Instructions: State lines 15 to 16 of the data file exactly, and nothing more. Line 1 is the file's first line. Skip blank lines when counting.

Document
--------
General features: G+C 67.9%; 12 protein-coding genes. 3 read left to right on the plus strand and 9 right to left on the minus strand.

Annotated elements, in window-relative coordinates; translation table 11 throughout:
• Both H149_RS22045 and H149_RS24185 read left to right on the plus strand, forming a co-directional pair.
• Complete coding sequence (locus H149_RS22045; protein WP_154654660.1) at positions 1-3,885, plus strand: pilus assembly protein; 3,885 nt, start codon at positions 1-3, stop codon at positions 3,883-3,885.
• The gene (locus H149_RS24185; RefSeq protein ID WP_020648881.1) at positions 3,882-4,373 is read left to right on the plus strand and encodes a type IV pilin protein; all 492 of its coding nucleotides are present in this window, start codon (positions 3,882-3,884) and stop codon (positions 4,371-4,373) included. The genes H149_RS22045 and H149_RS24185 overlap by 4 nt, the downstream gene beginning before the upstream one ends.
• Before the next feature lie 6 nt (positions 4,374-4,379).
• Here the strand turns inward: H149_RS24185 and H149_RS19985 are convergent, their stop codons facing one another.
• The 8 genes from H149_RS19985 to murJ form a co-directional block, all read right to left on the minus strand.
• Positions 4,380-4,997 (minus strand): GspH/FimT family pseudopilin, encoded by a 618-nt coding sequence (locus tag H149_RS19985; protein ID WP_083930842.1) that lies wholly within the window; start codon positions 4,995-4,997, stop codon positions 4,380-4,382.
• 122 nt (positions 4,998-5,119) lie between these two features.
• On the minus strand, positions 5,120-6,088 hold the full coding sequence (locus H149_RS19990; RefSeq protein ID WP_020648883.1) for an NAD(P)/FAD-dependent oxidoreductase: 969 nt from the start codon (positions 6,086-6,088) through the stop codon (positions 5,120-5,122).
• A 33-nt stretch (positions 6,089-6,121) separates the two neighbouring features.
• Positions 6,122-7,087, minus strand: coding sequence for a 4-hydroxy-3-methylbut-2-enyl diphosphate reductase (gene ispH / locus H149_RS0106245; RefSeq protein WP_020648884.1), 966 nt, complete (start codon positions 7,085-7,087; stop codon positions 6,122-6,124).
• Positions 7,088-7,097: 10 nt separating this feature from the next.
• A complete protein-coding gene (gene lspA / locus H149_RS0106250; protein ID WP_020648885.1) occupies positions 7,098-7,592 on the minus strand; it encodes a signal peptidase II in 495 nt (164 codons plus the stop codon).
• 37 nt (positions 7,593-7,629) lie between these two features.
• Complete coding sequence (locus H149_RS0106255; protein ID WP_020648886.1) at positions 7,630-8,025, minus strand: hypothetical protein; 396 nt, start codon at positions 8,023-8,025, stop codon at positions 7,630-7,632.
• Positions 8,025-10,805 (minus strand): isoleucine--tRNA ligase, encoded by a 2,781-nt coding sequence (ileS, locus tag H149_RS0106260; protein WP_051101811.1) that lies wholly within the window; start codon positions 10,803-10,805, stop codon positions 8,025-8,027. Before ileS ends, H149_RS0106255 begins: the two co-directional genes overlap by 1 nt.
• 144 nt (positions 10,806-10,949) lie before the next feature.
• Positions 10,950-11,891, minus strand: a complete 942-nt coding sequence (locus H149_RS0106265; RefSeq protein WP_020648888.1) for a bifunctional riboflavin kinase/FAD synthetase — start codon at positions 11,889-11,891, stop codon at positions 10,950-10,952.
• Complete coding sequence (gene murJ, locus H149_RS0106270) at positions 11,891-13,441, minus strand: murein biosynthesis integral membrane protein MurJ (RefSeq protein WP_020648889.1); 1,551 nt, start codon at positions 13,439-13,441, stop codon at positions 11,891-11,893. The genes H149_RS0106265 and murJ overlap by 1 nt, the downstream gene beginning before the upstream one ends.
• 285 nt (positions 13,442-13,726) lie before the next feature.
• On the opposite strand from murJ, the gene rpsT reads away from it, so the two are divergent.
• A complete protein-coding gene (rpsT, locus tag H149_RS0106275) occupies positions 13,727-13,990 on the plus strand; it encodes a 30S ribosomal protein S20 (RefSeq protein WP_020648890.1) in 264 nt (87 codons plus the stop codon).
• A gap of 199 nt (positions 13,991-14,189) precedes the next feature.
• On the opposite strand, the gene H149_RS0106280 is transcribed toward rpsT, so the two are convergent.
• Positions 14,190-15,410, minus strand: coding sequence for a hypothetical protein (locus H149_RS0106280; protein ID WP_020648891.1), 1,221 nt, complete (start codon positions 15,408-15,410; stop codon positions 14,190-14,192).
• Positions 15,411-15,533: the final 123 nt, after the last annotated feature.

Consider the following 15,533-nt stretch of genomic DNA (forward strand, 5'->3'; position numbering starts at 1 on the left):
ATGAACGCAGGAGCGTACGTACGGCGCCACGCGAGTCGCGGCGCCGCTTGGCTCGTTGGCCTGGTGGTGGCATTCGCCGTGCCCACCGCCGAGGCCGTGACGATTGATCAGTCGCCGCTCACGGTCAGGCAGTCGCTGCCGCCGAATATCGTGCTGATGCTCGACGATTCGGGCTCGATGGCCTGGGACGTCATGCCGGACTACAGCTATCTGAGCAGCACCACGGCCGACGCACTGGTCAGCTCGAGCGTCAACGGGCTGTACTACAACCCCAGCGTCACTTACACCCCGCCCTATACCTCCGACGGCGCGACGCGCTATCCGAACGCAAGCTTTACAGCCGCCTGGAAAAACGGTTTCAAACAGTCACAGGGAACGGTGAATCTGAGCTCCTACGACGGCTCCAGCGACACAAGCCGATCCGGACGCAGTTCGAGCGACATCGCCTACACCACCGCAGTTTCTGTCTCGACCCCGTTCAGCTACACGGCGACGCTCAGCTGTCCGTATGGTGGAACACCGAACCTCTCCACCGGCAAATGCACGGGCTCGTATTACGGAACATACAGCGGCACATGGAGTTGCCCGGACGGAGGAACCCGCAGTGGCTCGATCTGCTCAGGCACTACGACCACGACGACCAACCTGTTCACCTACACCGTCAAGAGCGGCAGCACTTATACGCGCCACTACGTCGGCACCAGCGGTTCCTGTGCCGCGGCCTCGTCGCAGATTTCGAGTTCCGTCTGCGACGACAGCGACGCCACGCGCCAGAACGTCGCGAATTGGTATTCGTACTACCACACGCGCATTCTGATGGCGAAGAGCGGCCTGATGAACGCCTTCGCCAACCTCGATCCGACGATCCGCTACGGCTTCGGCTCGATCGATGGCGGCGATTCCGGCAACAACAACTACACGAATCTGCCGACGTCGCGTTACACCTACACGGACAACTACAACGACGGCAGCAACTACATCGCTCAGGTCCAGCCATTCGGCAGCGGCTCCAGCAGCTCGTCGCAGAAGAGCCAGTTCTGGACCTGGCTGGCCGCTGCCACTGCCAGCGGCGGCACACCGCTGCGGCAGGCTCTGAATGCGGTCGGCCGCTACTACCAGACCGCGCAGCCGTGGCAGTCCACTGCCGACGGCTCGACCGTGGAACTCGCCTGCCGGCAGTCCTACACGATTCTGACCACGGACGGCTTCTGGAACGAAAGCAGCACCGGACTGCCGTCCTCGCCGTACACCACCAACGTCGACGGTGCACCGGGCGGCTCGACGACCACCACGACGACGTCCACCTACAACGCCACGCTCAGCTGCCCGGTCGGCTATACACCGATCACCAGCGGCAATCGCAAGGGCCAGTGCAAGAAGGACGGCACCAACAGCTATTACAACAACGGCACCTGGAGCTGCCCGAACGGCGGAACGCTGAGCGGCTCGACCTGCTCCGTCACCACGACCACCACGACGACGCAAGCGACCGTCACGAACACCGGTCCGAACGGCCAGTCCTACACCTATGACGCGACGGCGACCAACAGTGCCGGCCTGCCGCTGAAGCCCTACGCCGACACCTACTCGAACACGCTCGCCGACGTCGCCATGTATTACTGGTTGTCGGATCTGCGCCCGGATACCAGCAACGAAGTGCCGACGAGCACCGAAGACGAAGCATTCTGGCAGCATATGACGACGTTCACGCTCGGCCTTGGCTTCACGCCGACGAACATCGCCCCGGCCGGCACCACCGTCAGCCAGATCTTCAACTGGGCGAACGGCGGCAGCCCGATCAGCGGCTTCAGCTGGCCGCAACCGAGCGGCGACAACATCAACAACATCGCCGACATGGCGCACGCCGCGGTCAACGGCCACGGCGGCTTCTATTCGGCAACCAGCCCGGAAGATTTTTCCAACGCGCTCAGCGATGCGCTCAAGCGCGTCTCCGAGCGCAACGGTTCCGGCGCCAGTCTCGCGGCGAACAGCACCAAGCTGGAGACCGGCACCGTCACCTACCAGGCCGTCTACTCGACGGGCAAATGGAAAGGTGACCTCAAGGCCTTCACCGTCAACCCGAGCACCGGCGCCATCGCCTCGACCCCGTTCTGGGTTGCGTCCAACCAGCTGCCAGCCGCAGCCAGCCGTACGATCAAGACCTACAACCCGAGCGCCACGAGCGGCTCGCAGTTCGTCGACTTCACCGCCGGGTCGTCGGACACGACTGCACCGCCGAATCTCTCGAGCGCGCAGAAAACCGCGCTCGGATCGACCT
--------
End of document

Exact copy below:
• A complete protein-coding gene (gene lspA / locus H149_RS0106250; protein ID WP_020648885.1) occupies positions 7,098-7,592 on the minus strand; it encodes a signal peptidase II in 495 nt (164 codons plus the stop codon).
• 37 nt (positions 7,593-7,629) lie between these two features.